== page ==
30 June 2020

Corona Induced Creativity

Written by Published in Art & Culture
Green Village Partnership: Cyprus mosaic masterclass
Green Village Partnership: Cyprus mosaic masterclass
Green Village Partnership: Cyprus mosaic masterclass

I am the Director of Grampus Heritage and Training, a UK-based NGO who have offered European training in sustainability for 26 years. Sublime magazine have been formal partner for the last 11 of those years and together we’ve done great things!  These days we call ourselves the “Green Village Partnership” and we concern ourselves with the FOUR PILLARS OF SUSTAINABILITY – environmental, social, cultural and economic sustainability.

As for almost everybody, these past months have been difficult. The corona virus pandemic that has swept the world has had a devastating effect – as I write now, 7,113,020 people contracted the virus and 406,549 died from it, 5.7%. Some countries managed the situation better than others; Our “Green Village” European partnership is in 15 countries and is rural… All our partners have done okay and definitely, being in villages has been safer than being in cities. Cyprus is in the top 4 European countries for dealing successfully with the virus and the Green Village partner there, Kato Drys have managed to be creative (and sustainable) in their isolation.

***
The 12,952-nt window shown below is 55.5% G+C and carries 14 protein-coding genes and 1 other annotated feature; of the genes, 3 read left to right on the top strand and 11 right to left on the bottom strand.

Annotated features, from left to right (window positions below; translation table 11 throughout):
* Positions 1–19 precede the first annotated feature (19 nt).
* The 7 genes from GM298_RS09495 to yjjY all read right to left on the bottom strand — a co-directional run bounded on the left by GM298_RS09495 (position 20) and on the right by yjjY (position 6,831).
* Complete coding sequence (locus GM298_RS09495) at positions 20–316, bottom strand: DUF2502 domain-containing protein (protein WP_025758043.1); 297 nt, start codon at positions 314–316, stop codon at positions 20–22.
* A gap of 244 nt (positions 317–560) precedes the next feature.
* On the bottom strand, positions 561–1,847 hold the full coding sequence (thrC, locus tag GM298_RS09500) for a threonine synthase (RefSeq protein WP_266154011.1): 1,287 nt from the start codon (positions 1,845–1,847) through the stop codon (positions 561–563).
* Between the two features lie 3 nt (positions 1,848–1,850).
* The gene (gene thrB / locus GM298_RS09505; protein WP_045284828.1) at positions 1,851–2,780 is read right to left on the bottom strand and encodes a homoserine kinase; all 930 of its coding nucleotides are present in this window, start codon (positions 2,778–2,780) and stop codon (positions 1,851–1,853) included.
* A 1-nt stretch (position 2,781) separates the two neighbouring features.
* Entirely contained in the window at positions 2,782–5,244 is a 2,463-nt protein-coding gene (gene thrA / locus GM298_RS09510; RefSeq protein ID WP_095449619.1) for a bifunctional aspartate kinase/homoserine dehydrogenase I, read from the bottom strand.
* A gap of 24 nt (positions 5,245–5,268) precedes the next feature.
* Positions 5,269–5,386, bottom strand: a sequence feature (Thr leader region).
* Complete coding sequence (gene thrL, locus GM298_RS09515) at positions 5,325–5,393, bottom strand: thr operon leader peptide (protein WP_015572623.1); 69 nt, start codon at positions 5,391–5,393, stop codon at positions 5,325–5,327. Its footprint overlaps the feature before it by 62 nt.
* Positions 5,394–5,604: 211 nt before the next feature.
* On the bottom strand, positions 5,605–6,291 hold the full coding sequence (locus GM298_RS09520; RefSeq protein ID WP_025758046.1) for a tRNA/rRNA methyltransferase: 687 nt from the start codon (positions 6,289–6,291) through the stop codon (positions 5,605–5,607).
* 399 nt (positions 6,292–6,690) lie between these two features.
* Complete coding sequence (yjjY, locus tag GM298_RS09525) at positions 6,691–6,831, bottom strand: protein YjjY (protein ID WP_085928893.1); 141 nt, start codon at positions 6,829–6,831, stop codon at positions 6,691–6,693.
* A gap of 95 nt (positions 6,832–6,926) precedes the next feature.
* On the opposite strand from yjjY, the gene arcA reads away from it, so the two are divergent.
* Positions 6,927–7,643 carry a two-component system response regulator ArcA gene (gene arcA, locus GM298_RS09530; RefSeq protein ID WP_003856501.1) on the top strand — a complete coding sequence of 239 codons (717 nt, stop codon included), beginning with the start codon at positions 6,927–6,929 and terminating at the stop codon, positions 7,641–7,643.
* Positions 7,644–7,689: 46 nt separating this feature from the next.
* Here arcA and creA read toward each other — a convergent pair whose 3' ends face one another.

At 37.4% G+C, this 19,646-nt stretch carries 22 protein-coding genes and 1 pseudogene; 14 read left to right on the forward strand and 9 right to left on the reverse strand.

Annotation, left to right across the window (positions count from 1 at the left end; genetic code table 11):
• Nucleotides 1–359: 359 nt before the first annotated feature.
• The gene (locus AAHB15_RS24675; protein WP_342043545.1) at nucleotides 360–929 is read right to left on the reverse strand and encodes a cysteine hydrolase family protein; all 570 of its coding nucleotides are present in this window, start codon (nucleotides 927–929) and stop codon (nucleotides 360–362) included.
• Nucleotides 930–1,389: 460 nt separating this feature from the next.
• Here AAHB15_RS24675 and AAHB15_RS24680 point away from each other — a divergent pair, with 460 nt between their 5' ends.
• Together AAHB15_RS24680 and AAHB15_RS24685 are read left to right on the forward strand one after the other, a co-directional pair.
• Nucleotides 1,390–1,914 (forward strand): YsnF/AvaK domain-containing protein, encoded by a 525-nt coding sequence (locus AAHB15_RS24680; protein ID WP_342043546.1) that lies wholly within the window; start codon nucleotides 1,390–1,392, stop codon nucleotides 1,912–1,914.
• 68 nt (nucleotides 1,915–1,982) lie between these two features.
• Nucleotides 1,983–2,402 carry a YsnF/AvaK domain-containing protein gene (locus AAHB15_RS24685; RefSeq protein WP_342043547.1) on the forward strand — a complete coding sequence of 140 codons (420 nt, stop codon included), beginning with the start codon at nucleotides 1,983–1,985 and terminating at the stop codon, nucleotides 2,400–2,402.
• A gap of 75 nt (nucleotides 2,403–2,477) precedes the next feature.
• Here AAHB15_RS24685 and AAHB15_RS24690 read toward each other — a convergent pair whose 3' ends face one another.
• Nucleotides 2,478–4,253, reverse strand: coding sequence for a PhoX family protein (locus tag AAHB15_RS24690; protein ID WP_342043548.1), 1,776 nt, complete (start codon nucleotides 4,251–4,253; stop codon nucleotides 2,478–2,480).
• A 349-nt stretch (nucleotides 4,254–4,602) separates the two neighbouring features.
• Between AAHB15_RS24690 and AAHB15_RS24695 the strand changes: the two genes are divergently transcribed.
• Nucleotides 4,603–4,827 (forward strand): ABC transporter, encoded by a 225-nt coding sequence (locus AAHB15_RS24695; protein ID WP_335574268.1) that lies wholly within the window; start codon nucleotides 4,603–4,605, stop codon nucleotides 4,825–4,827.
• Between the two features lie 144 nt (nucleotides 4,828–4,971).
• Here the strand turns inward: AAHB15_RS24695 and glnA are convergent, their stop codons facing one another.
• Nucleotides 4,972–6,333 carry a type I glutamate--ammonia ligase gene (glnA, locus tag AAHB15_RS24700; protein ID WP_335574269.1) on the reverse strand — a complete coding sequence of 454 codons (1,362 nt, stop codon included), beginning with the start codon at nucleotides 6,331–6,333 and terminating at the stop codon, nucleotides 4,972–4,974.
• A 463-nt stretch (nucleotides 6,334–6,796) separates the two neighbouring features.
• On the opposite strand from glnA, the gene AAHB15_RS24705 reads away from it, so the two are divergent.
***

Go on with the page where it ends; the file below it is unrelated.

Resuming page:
MOSAICbeautiful villagesKatyBeautiful Kato Drys and Pano Lefkara